A service was held on March 17 to honour the life of Rodney McInnes, Baptist minister at Ponsonby (1966-69), Mosgiel (1970-75), Mt Albert (1975-77), Darfield (1983-90) and Padre for the New Zealand Army at Linton and Burnham (1978-82).
Rod was remembered as a humble servant, though this wasn’t always the case. Rod, as a young man, was the leader of a South Dunedin gang.
A move to Christchurch and the influence of Christians who lived their faith and openly read the Bible lead to change. Then he read a story in the Star newspaper about the Bishop of Canterbury in England. The Bishop said that if you want to know if there is a God, then ask God.
In his room, Rod knelt down and said, “If you are there God, speak to me.” He waited about an hour and heard nothing, so gave up. At 6 the next morning he was polishing a floor when he heard someone speak to him. Assuming it was one of the kitchen girls, he looked around but saw no one.
As he went to investigate, a picture came into his mind and he saw things that he knew no one else knew anything about. When he saw this he said, “Is that you God?” He rushed up to his room to confess his sins to God, and his life was changed.
A young nurse, Esther Beck, also got his attention. As part of the Child Evangelism Fellowship together they ran programmes around Christchurch. They married in 1957.
Rod was encouraged to do some preaching in Christchurch, and the Presbyterian church invited Rod to preach in several of their country parishes. This continued regularly for Methodists and Presbyterians.
Esther and Rod and, by then, Catherine moved to Willowby near Ashburton. Rod worked as a farm hand during the week, but then the call to full time ministry arrived. They went off to Baptist College in Auckland with the blessing of one local Presbyterian church, which gave them £25 to help them on their way.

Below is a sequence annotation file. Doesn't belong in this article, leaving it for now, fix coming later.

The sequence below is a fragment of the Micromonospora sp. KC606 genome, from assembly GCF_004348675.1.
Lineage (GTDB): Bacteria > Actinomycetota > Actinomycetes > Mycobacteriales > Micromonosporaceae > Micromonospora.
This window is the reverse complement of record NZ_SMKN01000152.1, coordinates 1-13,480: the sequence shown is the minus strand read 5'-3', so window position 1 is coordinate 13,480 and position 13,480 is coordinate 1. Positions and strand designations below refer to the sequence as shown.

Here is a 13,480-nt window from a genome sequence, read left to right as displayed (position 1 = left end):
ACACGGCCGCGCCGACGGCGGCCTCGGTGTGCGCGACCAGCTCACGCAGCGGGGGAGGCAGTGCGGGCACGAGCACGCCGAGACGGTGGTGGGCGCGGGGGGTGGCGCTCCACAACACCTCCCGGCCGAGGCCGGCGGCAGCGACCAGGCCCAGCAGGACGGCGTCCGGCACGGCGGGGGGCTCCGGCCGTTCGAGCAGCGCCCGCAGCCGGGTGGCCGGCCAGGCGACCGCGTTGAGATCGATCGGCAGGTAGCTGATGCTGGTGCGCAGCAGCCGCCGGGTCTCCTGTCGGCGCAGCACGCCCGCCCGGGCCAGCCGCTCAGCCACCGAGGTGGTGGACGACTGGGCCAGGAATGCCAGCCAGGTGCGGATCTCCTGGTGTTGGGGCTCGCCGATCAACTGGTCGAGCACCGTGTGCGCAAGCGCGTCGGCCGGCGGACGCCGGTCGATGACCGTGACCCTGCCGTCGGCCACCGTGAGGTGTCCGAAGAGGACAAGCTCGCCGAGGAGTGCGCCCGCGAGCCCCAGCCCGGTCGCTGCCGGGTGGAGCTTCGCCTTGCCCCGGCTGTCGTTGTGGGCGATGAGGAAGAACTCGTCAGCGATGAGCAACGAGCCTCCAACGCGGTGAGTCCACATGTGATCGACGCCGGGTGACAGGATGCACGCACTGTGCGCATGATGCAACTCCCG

Rod became more than a “Sunday Minister.” People remember him as someone who was willing to help in the garden, split firewood, journey with people, and listen.
The biggest challenge that Rod and Esther faced was their time within the armed forces when Rod was a chaplain. Essentially they were missionaries within their own nation. Few soldiers and their families had had experience with church life and God. Rod’s understanding of the soldiers and the challenges that they faced as young men was sincere, and appreciated.
He was known as the Padre with the Tattoos, and liked to visit them in their workplace rather than expecting them to turn up to the somewhat alien world of Sunday chapel. Rod and Esther believed that the chaplain needed to have an active role in the welfare of the soldiers and their families, and they both worked to achieve this.
Rod is survived by his daughters Cathy (in Melbourne), Rowena and Judith (both in Christchurch).
– Martin Baldwin